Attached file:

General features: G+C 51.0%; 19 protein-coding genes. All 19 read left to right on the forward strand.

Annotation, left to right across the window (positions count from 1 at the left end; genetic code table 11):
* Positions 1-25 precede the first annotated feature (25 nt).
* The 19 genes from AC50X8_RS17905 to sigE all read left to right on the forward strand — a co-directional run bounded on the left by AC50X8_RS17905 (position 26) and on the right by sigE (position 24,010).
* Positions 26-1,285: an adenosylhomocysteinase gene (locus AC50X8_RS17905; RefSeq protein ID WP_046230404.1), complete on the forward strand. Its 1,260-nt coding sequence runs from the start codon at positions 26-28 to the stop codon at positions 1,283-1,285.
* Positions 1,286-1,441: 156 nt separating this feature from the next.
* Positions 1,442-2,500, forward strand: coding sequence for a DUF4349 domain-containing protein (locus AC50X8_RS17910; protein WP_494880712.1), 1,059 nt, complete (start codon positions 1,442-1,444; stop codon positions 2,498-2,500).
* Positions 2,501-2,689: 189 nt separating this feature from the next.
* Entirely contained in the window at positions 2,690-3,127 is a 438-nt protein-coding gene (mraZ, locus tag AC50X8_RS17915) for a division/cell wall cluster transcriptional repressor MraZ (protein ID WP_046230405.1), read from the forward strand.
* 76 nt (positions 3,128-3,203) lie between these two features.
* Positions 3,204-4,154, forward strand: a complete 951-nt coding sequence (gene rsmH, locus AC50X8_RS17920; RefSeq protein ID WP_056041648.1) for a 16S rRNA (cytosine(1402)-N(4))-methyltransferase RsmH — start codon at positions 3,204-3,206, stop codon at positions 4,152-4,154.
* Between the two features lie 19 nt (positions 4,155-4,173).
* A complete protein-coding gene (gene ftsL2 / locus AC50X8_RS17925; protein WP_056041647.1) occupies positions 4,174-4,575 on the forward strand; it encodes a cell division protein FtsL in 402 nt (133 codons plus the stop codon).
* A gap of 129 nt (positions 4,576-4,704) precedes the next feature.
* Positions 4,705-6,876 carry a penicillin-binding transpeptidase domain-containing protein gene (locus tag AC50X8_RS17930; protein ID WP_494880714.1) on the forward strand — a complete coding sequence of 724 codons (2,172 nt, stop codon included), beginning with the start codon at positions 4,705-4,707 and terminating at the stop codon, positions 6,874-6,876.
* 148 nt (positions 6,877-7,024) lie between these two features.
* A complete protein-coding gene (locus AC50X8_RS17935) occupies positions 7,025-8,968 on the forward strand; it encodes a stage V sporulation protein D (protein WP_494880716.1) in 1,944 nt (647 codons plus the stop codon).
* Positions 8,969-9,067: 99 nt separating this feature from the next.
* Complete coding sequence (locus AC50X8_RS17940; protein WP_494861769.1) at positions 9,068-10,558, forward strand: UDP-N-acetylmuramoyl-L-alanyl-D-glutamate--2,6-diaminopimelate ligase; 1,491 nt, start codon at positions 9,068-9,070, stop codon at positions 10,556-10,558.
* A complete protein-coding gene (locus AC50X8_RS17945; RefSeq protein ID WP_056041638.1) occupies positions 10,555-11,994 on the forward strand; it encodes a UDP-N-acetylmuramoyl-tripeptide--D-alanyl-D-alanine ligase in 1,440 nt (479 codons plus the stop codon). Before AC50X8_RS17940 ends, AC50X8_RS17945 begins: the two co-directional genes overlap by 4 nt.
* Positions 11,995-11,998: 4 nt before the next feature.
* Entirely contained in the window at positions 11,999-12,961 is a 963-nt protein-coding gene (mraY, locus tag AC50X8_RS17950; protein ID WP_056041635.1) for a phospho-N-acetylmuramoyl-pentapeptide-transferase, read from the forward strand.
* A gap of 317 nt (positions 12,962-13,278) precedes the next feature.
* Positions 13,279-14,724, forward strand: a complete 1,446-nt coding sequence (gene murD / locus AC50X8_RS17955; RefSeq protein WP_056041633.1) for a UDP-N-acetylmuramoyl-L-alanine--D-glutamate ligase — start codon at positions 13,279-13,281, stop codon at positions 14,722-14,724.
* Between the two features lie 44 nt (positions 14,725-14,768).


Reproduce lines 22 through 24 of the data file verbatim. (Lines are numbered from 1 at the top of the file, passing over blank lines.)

* Entirely contained in the window at positions 11,999-12,961 is a 963-nt protein-coding gene (mraY, locus tag AC50X8_RS17950; protein ID WP_056041635.1) for a phospho-N-acetylmuramoyl-pentapeptide-transferase, read from the forward strand.
* A gap of 317 nt (positions 12,962-13,278) precedes the next feature.
* Positions 13,279-14,724, forward strand: a complete 1,446-nt coding sequence (gene murD / locus AC50X8_RS17955; RefSeq protein WP_056041633.1) for a UDP-N-acetylmuramoyl-L-alanine--D-glutamate ligase — start codon at positions 13,279-13,281, stop codon at positions 14,722-14,724.